Sermon for the Tenth Sunday after Pentecost based on Luke 11:1-13
Dear sons of God: Grace, mercy, and peace to you from God the Father and our Lord and Saviour Jesus Christ. Amen.
In our Gospel lesson, Jesus teaches us to pray. Yes, He teaches us the words to what we call the Lord’s Prayer, but He also teaches us the right attitude with which to pray. Jesus tells us to pray with impudence, that is, with persistence and shamelessness.
Jesus provides an illustration to teach this attitude of prayer. Which of you who has a friend will go to him at midnight and ask for three loaves of bread to set before a traveller that just arrived at your house? Who would do that? Who would bother their friend in the middle of the night for some bread? That’s pretty shameless. And on top of it, once the friend says no, who would keep on banging on the door? You’ve already bothered him in the middle of the night, and now he says, “No, keep quiet. I’m in bed. The children are in bed. The baby finally fell asleep. I can’t get up to give you some bread at this hour.” Who would keep banging on the door and ringing the doorbell? Who would keep knocking and asking for bread in the middle of the night so shamelessly? It’s embarrassing enough to go to your friend in the first place at such an hour and then to impudently, persistently continue to ask, that’s just shameless.
The thing is you wouldn’t do that to a friend. But if you did, he would not get up because he’s your friend. Jesus says he would get up because of your persistence and shamelessness. He’d get up and give you whatever you need because you won’t leave him alone. Your friend will give you what you need because he wants you to stop banging on his door in the middle of the night.
Jesus says that is the attitude with which we should pray to God – the attitude of persistence: praying without ceasing (cf. I Thess. 5:16). If you don’t receive that for which you pray, keep praying. Shamelessly continue to pray to God that He would give you what you need.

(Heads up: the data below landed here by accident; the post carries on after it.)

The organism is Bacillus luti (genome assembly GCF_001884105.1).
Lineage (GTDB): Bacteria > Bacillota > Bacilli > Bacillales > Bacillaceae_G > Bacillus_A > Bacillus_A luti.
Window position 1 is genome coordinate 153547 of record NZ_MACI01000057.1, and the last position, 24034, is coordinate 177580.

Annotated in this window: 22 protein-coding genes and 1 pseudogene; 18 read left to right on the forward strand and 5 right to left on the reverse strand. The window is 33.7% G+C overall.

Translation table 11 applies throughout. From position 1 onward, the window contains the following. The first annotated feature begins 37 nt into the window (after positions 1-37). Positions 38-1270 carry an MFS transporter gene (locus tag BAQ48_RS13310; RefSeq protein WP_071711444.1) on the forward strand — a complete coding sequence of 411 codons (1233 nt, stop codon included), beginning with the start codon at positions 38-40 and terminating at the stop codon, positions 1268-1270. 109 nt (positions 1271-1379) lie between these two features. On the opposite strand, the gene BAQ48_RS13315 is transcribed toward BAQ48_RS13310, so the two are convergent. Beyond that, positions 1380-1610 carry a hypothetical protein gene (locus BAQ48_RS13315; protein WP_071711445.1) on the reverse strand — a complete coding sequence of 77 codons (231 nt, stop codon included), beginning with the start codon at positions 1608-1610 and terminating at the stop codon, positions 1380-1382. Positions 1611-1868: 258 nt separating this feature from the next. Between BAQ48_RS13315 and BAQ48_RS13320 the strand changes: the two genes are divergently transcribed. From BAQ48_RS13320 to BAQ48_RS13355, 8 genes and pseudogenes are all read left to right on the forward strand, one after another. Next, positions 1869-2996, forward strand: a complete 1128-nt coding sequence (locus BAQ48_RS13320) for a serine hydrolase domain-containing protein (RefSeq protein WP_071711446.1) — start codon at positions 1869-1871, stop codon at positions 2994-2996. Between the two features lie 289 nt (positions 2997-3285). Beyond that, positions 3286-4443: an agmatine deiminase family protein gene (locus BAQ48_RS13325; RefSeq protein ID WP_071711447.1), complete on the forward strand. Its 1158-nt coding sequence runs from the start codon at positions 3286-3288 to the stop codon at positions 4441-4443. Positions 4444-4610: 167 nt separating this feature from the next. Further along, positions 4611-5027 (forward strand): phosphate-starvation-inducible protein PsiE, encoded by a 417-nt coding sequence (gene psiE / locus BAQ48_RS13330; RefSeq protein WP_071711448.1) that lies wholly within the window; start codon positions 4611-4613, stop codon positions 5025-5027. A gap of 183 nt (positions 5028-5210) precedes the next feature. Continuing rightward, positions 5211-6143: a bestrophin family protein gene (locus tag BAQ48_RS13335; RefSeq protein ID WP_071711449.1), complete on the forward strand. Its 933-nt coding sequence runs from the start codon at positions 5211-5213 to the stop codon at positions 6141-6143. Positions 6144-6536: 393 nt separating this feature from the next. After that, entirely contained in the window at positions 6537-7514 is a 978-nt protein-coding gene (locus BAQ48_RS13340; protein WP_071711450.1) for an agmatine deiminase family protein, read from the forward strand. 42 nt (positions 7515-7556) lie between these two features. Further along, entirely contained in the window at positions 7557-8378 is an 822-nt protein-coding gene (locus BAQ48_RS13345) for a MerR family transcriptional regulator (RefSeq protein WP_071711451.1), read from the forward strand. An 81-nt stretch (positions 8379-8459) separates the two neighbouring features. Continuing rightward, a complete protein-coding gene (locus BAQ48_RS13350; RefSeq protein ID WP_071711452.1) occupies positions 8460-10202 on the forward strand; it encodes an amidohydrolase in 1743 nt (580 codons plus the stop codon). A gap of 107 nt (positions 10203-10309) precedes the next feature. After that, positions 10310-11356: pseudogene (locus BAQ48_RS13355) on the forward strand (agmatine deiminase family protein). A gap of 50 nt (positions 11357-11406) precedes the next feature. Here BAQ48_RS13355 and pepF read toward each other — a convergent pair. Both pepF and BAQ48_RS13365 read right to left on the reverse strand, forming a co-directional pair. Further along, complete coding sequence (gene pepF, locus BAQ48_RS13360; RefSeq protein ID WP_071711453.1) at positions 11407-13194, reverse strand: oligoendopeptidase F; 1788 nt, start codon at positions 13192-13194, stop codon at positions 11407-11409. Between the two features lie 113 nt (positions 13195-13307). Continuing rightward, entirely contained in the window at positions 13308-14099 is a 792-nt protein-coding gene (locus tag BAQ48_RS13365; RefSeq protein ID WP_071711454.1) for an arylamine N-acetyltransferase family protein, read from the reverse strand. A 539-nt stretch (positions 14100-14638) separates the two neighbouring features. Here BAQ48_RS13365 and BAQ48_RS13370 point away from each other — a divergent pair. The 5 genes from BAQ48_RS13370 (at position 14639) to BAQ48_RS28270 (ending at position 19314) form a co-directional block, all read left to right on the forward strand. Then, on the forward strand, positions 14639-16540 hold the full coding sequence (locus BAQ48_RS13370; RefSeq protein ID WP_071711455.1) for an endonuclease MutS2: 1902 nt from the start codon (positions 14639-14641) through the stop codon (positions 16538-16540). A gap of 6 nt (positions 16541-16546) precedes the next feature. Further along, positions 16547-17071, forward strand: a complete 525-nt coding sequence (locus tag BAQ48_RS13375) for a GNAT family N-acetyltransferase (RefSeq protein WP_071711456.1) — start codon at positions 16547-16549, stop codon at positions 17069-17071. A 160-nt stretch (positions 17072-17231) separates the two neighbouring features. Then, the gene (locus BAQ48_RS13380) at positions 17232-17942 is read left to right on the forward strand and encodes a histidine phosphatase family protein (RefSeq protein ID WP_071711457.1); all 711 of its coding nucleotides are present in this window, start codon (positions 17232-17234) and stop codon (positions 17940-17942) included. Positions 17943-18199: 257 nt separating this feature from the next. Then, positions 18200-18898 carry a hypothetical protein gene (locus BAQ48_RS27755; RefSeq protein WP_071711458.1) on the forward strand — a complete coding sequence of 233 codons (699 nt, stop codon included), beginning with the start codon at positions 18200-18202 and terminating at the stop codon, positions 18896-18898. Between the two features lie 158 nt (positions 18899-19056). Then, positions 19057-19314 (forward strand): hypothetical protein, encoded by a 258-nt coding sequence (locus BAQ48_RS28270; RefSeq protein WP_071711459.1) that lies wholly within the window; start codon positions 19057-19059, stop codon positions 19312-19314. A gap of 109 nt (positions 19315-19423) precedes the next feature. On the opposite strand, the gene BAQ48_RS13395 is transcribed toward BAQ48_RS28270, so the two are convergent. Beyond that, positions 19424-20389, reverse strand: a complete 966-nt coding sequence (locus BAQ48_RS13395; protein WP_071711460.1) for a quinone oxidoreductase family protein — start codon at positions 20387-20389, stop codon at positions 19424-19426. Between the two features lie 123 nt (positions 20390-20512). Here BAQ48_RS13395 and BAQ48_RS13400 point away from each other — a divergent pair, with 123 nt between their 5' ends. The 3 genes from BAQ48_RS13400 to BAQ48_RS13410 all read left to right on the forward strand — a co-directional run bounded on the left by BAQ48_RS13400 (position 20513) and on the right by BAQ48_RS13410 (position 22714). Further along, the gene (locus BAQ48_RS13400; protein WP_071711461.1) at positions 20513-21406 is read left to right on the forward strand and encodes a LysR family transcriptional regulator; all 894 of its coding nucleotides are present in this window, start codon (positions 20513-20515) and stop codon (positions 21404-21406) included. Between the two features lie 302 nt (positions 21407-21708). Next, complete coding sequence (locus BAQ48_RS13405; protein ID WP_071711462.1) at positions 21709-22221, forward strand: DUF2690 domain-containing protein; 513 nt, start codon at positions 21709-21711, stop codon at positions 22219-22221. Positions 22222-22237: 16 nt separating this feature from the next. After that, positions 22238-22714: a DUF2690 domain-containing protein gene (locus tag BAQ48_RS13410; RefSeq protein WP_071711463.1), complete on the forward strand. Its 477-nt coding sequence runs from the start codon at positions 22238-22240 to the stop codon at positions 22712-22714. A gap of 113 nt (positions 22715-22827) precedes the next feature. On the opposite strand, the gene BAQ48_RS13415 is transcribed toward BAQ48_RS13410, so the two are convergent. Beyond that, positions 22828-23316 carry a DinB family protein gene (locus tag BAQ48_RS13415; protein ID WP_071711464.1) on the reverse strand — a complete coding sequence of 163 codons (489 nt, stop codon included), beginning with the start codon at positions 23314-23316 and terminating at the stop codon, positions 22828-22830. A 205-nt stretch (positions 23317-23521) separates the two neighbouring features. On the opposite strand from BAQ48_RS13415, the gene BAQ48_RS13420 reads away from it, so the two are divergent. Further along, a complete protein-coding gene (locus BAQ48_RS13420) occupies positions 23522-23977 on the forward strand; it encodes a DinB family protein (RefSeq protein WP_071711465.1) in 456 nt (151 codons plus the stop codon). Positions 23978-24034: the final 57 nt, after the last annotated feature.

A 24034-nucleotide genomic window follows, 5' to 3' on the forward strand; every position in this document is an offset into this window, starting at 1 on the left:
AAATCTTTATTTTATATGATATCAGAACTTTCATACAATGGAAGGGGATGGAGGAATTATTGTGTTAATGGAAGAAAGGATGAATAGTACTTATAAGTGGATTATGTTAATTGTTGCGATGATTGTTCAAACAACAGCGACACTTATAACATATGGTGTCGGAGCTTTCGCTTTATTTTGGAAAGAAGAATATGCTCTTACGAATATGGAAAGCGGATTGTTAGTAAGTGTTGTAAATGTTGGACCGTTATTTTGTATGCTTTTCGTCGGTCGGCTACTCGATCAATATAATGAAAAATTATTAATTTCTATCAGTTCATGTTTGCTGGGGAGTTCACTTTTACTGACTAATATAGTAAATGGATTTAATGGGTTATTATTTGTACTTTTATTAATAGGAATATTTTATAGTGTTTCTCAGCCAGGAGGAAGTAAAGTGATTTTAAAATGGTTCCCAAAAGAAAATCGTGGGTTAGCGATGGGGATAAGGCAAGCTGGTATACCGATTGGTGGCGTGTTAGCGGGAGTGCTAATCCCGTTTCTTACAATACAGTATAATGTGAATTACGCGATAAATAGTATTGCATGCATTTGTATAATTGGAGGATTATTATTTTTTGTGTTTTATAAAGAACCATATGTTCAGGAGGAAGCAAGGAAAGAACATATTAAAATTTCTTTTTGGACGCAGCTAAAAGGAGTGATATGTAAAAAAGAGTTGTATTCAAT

We can pray to God persistently and shamelessly, because when we pray to God, we are not praying to Him as to a friend. We are praying to our Father as His sons – and not just as any sons, but when we pray in Jesus’ name, we are praying as the Son; we pray as Jesus. We don’t pray in our own name; we pray in Jesus’ name.
If we prayed in our own name, God would have no reason to answer us. We have sinned against Him in thought, word, and deed, by what we have done and what we have left undone. We have not loved Him with our whole heart. We have not loved our neighbours as ourselves. We justly deserve His present and eternal punishment, not to have our prayers answered.
When we pray in Jesus’ name, however, we do not pray as sinners. We pray as those who are baptized into Christ, and thus clothed with Christ (Gal. 3:27). When we pray in Jesus’ name, God has every reason to answer us, because we pray as His Son; we pray as Jesus. Jesus never sinned in thought, word, or deed. He did everything that the Law demands and left nothing undone. He loved the Father with His whole heart and His neighbour as Himself. Praying in Jesus’ name, our prayers will be answered. As Jesus Himself says, “Ask, and it will be given to you.”
What then about the prayers being offered up by God’s children who are suffering? Those prayers from nursing home beds and hospital beds? Those prayers from cancer wards and palliative care? What about their loved ones crying to God on their knees for healing and recovery? What about those who cried out to God for help but He did not answer them in the way they thought He should?